o  Appropriate clearances from each associated organization that
state that the proposed research meets that institution's research
review requirements (including Institutional Review Boards
responsible for activities involving human subjects)

Methodology and Statistics Core.  Applicants should describe an
organizational structure to provide on-site expertise in research
design methodology, data-base management, psychometrics (if
instrument development is to be included in the research activities),
and statistical analysis to the investigators of the RPP.

Research Focus and Projects

An RPP will focus, in general, on methodological development,
feasibility studies, and pilot studies in its initial years.  Early
phases of major studies can be supported by the RPP's initial grant.

Research Focus.  The research plan should describe the overarching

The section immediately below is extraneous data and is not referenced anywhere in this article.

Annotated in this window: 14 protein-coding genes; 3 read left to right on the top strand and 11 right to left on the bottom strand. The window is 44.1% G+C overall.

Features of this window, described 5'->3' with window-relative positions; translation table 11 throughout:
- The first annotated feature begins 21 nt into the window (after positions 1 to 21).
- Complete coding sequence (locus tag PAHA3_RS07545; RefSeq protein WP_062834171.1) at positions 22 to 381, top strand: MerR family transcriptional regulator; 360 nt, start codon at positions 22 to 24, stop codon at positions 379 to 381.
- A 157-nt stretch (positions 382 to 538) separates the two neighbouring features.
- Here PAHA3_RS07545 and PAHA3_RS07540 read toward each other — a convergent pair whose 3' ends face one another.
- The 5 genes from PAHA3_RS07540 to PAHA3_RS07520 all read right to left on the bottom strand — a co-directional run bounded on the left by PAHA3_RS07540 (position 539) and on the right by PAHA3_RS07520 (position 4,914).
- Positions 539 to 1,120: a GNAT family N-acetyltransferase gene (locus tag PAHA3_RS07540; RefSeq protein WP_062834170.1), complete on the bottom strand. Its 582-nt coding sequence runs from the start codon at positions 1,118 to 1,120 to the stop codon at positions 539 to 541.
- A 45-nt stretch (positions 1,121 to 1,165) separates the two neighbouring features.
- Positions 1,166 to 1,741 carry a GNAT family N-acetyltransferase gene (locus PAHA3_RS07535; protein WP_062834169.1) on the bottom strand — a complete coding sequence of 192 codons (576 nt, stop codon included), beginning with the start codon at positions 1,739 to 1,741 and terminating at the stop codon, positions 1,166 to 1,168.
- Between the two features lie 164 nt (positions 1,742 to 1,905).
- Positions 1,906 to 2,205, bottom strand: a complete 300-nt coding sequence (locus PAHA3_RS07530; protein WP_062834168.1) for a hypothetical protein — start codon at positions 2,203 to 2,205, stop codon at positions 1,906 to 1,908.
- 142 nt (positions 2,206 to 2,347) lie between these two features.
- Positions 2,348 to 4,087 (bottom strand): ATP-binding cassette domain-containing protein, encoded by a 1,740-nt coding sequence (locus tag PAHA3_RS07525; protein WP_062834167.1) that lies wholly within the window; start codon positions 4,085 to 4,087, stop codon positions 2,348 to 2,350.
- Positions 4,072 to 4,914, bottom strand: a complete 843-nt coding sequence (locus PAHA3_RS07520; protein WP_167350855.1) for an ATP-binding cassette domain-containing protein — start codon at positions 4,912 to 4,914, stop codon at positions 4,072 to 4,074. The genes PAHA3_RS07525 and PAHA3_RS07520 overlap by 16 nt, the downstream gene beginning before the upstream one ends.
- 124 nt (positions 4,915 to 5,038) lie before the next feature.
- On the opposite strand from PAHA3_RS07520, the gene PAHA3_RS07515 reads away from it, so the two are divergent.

research focus for the RPP.  The research plan must specify the

o  The overall research goals and objectives of the RPP

o  The principal area of research to be emphasized

o  The importance and significance of the proposed research

o  The professional disciplines to be included among the research

o  Plans for coordination among the various research activities and
components of the RPP

Selection of the specific research focus and projects must be
justified in terms of:

o  Their concordance with research areas of interest to NIMH

o  The state of scientific knowledge

o  The feasibility of performing proposed research (e.g.,
availability of measurement instruments, populations to study)